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Presbyterians continue recovery effort in Houston following Hurricane/Tropical Storm Harvey

Damage assessment begins as floodwaters recede

By Rick Jones | Presbyterian News Service

Louisiana National Guard members from the 256th Infantry Brigade Combat Team assist the Louisiana State Police, the Louisiana Department of Wildlife and Fisheries and Florida Fish and Wildlife Conservation Commission with the evacuation of a nursing home in Orange, Texas, on Aug. 30. (Louisiana National Guard photo)

LOUISVILLE – The high water from Hurricane/Tropical Storm Harvey may be subsiding, but the long-term threat in Texas is far from over. In the Houston area, emergency crews are still going door-to-door looking for people who may still be in their homes. As the water recedes the threat of mold and contaminated water supplies from local chemical plants and refineries continues to complicate recovery efforts.

“The severity of damage depends on where you are. At least 18 congregations have had some type of water damage,” said Lynn Hargrove, stated clerk for the Presbytery of the New Covenant based in Houston. “One church had water shoulder-deep, about 5 to 6 feet, in their building. Others have had a foot or less. I have a dozen pastors who have been flooded out of their homes along with members of their churches.”

The presbytery includes the cities of Houston, Galveston, Port Arthur and Beaumont, among others.

“Mostly, we are trying to monitor who has damage and help members who have been flooded,” said Hargrove. “We have a number of congregations that are actively trying to help members and neighbors rip out carpet and sheetrock because the quicker we get to that, the less likely we have mold.”

Hargrove says communication with churches is key right now.

“We are checking with pastors, sometimes by text messaging, just to let them know they are being supported. We offer to help as we can,” she said. “I have folks who can’t get back into their houses so many don’t know what kind of help they will need. Right now, we are in an assessment phase.”

Members of the Presbyterian Disaster Assistance National Response Team are on the ground this weekend to help with the assessment and planning for long-term recovery. Hargrove says she’s been moved by the response the presbytery has received.

“The city of Houston is incredible in volunteerism. I’ve seen pictures of volunteers in long lines, waiting to get into shelters to help,” she said. “We are probably one of the most diverse cities in the country and it doesn’t matter what color you are, people are helping each other.”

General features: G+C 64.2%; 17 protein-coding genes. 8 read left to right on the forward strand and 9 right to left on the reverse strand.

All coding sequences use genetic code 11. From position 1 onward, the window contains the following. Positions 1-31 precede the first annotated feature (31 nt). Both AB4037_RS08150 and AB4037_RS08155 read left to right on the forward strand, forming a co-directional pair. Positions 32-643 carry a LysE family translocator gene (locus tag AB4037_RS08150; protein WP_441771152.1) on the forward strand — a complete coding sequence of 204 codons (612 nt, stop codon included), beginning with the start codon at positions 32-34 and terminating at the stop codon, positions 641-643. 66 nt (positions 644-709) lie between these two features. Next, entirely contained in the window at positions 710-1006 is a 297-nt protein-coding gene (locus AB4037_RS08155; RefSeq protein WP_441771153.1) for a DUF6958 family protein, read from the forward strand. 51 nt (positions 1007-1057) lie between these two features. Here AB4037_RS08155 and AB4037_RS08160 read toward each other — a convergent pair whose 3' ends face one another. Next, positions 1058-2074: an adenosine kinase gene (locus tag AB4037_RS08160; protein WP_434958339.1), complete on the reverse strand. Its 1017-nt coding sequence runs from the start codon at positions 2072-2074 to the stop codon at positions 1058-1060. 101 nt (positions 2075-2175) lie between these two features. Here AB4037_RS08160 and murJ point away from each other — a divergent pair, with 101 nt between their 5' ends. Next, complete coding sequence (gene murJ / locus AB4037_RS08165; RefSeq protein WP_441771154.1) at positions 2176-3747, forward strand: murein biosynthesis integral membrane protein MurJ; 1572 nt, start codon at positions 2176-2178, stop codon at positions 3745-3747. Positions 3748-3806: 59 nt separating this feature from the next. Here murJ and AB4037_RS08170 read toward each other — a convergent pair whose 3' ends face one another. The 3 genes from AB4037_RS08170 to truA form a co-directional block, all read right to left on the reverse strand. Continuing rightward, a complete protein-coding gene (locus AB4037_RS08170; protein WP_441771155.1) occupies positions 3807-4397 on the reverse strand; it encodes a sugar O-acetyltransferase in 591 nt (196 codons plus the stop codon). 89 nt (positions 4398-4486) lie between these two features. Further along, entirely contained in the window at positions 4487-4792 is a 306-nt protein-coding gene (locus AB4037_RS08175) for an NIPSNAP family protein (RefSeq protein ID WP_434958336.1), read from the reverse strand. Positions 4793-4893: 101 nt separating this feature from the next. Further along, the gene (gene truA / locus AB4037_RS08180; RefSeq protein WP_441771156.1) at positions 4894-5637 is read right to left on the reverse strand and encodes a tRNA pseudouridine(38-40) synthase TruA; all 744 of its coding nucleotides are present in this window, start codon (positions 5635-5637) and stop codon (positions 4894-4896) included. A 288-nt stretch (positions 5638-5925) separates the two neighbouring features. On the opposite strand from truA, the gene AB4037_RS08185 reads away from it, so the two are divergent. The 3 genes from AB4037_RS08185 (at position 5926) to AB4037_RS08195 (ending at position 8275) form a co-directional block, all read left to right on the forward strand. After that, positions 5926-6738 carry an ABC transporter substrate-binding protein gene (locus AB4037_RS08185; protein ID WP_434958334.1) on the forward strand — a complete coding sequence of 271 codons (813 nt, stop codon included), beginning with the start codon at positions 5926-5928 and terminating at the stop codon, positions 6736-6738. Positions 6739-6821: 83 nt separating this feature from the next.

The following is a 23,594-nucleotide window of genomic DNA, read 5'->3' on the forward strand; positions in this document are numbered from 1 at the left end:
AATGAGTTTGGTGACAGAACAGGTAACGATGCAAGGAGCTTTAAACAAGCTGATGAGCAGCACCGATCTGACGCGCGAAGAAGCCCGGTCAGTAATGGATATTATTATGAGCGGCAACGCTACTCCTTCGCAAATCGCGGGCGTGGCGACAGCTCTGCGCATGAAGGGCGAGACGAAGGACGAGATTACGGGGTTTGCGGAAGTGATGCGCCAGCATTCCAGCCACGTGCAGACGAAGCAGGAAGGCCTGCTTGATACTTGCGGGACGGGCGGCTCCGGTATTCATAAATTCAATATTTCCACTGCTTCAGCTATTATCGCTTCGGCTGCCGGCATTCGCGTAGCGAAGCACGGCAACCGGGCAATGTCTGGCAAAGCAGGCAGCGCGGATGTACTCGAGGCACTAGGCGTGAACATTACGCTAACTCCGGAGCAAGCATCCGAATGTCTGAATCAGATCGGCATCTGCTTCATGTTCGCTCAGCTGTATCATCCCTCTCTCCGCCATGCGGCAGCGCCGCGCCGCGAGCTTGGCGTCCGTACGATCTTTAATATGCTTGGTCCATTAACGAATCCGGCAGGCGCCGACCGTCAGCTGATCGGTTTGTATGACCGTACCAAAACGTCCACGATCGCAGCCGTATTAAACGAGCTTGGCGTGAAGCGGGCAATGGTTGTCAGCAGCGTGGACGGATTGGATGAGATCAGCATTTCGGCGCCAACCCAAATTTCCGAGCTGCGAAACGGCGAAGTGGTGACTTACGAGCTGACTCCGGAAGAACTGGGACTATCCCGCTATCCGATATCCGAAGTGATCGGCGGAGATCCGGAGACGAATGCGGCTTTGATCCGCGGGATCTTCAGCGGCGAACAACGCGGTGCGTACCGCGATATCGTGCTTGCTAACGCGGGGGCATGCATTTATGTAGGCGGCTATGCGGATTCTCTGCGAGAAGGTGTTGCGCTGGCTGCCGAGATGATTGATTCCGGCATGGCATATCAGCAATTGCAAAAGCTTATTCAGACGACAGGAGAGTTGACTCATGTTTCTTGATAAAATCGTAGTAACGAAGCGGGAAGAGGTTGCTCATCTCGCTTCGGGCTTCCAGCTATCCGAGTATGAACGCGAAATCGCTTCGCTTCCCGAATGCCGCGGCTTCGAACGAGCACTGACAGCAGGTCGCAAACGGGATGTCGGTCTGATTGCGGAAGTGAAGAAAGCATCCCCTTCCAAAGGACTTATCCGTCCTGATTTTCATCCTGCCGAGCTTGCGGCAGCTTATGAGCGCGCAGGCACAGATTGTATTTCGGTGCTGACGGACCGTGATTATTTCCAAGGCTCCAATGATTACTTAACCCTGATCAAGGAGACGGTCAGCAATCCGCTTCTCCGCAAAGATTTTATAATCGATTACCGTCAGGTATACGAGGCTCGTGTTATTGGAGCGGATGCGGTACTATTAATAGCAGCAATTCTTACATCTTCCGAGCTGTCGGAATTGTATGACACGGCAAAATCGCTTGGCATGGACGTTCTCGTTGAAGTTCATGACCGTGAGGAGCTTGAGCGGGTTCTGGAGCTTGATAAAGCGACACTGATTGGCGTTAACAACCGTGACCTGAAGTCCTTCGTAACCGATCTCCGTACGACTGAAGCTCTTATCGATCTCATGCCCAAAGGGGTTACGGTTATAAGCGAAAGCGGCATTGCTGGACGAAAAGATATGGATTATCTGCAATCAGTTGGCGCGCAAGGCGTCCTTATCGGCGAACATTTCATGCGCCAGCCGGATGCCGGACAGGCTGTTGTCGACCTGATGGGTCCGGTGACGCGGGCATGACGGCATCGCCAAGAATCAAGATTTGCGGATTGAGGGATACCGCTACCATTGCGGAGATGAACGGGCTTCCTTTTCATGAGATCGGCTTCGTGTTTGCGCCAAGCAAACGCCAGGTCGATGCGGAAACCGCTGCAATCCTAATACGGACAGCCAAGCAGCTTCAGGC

Hargrove says volunteers will be needed once initial recovery and assessment are complete.

“The hotels are full of evacuees right now so there is no place for volunteers to stay. Congregations in the flooded areas have damage so we can’t send volunteers to stay in churches,” she said. “The volunteers need to be safe and if they are coming from out of town, what provisions do we make for them? We need to keep them safe. I don’t want to discourage anyone from coming, but it might be slightly early to do that. We will need help for quite a while.”

Hargrove says she’s received support from people and churches across the country offering assistance.

Meantime, the PDA National Response Team is on the ground with Mission Presbytery which includes San Antonio, Austin and Corpus Christi, among others.  Some communities are still without power and there have been several natural gas leaks. The team has found several churches with structural damage from the high winds and flooding.

The NRT visited the Port Aransas Community Presbyterian Church and estimate approximately $200,000 in damage as water rose up to 6 feet. The team says the church’s activity center is likely to be torn down. Taft First Presbyterian had begun a small remodeling project prior to the storm. A major stained glass window was destroyed, and there is structural damage as well. The team estimated nearly $500,000 in repair work needed for Refugio First Presbyterian Church because of high winds.

Presbyterian Disaster Assistance is the emergency response and refugee program of the denomination, committed to the long-term journey of recovery of communities adversely affected by a crisis or catastrophic event. It is funded by the One Great Hour of Sharing and raises designated funds for responding to specific disasters.

To support recovery efforts in the wake of Hurricane Harvey, click here. You’ll be taken to the PC(USA) website to donate securely and quickly.

If you prefer to mail a check (please write DR000169-Harvey on the memo line), you may send it to:

Presbyterian Church (U.S.A.)
P.O. Box 643700
Pittsburgh, PA 15264-3700

You may also call 1-800-872-3283 Monday through Friday, 8 a.m. to 5 p.m. (EDT), and donate by phone.

For resources to share with congregations on support efforts, click here.

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